Don’t strain your hands (at online bridge)

I’ve learned a lot about strain as a writer.

Years ago, I had an unfortunate do-it-yourself accident – and a sliced-open palm as a result of distracted stupidity. It was the type of wound that required stitches, but I found the thought of having it stitched up at the cost of my typing speed too horrible.

What happened next?

I continued typing, strapping up my hand with salted bandages. At the time, I had a stretch of 10, 000 words to type, and was determined to finish it.

If there’s a lesson here for bridge players, it’s this: Avoid strain in your hands (and possibly, don’t DIY).

I played bridge during this time, but badly. It was a slight distraction to clean fresh blood off the keyboard between games – and I wouldn’t recommend it for anyone out there.

What if you don’t have an injury right now? You should still pay attention to this post.

Online bridge has its injuries, and strain is a possible consequence for anyone who uses a PC or smart device often.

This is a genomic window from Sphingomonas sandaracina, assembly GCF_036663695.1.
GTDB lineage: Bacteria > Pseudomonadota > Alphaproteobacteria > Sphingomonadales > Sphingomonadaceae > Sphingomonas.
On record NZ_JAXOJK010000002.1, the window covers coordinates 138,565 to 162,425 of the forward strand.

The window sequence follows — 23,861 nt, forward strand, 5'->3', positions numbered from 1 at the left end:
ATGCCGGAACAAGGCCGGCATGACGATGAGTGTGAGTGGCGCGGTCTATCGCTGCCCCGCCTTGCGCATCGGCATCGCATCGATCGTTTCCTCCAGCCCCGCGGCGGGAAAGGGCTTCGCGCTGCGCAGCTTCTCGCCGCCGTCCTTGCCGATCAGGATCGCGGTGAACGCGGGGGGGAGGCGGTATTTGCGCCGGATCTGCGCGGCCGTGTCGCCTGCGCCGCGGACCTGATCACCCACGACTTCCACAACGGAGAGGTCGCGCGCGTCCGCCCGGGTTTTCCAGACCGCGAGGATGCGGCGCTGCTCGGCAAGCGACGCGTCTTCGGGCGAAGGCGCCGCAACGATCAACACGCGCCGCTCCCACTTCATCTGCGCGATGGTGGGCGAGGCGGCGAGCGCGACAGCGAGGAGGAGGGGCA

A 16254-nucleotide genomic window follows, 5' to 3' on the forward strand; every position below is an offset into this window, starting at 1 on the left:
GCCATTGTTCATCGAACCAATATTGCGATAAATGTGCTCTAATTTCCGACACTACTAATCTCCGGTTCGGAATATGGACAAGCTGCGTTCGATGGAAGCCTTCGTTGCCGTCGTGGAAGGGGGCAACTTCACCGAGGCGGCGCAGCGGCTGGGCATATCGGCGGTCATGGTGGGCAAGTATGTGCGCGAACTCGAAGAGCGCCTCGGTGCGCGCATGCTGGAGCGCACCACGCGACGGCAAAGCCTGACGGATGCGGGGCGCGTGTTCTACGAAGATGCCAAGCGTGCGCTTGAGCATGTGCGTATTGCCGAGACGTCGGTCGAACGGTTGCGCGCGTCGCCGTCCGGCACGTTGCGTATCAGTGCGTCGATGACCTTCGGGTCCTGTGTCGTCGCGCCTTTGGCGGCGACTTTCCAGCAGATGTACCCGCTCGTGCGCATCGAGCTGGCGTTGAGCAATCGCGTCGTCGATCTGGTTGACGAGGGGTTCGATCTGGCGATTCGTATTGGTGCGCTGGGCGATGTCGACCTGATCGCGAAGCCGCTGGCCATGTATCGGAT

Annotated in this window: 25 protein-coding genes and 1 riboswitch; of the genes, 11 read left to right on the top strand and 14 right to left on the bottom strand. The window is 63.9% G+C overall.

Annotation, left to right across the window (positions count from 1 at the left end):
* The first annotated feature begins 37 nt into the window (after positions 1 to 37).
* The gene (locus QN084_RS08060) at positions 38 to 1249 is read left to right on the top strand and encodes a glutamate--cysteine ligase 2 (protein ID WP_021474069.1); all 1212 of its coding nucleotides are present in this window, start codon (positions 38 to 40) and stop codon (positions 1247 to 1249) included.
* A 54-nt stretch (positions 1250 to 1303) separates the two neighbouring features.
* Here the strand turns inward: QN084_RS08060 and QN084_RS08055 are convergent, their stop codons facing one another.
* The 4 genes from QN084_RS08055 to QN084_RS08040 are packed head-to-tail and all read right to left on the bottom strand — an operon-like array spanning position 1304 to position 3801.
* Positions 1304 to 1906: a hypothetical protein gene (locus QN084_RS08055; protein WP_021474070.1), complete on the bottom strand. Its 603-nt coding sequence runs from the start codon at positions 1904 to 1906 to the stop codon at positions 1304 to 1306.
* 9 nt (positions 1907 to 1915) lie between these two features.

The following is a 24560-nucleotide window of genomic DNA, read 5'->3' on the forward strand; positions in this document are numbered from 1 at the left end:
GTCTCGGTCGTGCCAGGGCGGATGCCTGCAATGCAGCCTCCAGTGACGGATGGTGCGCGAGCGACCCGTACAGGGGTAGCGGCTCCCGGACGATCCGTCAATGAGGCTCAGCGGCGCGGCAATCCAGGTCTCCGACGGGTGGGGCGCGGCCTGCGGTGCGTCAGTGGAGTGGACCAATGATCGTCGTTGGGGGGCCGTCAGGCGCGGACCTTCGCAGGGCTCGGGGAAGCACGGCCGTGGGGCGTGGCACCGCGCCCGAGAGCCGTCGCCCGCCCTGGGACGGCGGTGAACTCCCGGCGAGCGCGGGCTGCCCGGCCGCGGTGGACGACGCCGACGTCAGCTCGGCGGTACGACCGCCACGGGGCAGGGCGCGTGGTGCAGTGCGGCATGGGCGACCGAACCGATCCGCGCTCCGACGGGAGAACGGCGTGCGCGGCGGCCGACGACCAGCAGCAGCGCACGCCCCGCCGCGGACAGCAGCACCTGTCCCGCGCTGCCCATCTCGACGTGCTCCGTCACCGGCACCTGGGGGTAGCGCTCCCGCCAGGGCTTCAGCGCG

Minor injuries become larger ones with enough strain. Larger injuries have the potential to become enormous when subjected to serious strain. It’s good advice to avoid strain or stress on the body in any form, even when you suspect that you’re healthy and fine.

Play online bridge on a regular basis? Here’s how to avoid straining your hands.

Stretching applies to the hands, too.

Stretching does a lot for the body, but also applies to the extremities. Online bridge isn’t a huge bodily workout, but it has the potential to strain the joints.

Never forget that your hands require just as much exercise as the rest of you.

Without stretching, you could make conditions like arthritis worse. Repetitive strain injuries are also called this for a reason: Stretching often can help to reduce pain and swelling.

The application of warm or cold water can also help to reduce inflammation when you notice it flaring up.

Rest your hands comfortably.

What do you do with your hands when you’re looking at the screen instead of playing bridge? Pay attention to your posture, and where you place your hands, shoulders, and legs.

If your hands aren’t resting in the most comfortable position, expect your wrists, elbows, shoulders, or neck to start hurting next.

Using the right keyboard (or an accompanying wrist-rest) is a big help. Tablet and smartphone players should consider investing in a device stand. Again, it helps for associated strain before it has a chance to take hold.

Do you have any added tips for bridge players that could help them preserve their hands?